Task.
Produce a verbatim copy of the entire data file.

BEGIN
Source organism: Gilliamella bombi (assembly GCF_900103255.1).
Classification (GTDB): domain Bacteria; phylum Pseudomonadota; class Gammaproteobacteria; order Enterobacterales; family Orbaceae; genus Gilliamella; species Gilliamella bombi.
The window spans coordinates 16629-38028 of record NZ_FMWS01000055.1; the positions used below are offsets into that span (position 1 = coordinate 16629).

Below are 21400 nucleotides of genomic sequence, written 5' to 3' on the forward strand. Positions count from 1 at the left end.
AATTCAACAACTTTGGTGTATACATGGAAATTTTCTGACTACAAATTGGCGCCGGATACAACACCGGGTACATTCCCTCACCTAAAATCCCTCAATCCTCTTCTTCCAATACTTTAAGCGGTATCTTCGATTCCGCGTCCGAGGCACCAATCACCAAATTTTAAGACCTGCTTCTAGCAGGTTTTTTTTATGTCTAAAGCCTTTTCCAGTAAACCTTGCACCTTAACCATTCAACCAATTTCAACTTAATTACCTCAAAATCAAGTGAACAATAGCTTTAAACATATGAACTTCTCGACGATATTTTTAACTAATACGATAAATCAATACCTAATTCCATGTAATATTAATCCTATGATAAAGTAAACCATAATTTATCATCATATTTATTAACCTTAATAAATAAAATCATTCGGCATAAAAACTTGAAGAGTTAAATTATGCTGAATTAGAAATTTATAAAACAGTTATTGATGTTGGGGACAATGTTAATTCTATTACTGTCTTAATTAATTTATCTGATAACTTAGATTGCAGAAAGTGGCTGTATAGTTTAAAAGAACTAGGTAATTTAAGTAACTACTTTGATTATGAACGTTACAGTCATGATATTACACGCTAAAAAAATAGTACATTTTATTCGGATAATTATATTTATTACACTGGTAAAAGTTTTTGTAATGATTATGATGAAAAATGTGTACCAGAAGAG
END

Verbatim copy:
Source organism: Gilliamella bombi (assembly GCF_900103255.1).
Classification (GTDB): domain Bacteria; phylum Pseudomonadota; class Gammaproteobacteria; order Enterobacterales; family Orbaceae; genus Gilliamella; species Gilliamella bombi.
The window spans coordinates 16629-38028 of record NZ_FMWS01000055.1; the positions used below are offsets into that span (position 1 = coordinate 16629).

Below are 21400 nucleotides of genomic sequence, written 5' to 3' on the forward strand. Positions count from 1 at the left end.
AATTCAACAACTTTGGTGTATACATGGAAATTTTCTGACTACAAATTGGCGCCGGATACAACACCGGGTACATTCCCTCACCTAAAATCCCTCAATCCTCTTCTTCCAATACTTTAAGCGGTATCTTCGATTCCGCGTCCGAGGCACCAATCACCAAATTTTAAGACCTGCTTCTAGCAGGTTTTTTTTATGTCTAAAGCCTTTTCCAGTAAACCTTGCACCTTAACCATTCAACCAATTTCAACTTAATTACCTCAAAATCAAGTGAACAATAGCTTTAAACATATGAACTTCTCGACGATATTTTTAACTAATACGATAAATCAATACCTAATTCCATGTAATATTAATCCTATGATAAAGTAAACCATAATTTATCATCATATTTATTAACCTTAATAAATAAAATCATTCGGCATAAAAACTTGAAGAGTTAAATTATGCTGAATTAGAAATTTATAAAACAGTTATTGATGTTGGGGACAATGTTAATTCTATTACTGTCTTAATTAATTTATCTGATAACTTAGATTGCAGAAAGTGGCTGTATAGTTTAAAAGAACTAGGTAATTTAAGTAACTACTTTGATTATGAACGTTACAGTCATGATATTACACGCTAAAAAAATAGTACATTTTATTCGGATAATTATATTTATTACACTGGTAAAAGTTTTTGTAATGATTATGATGAAAAATGTGTACCAGAAGAG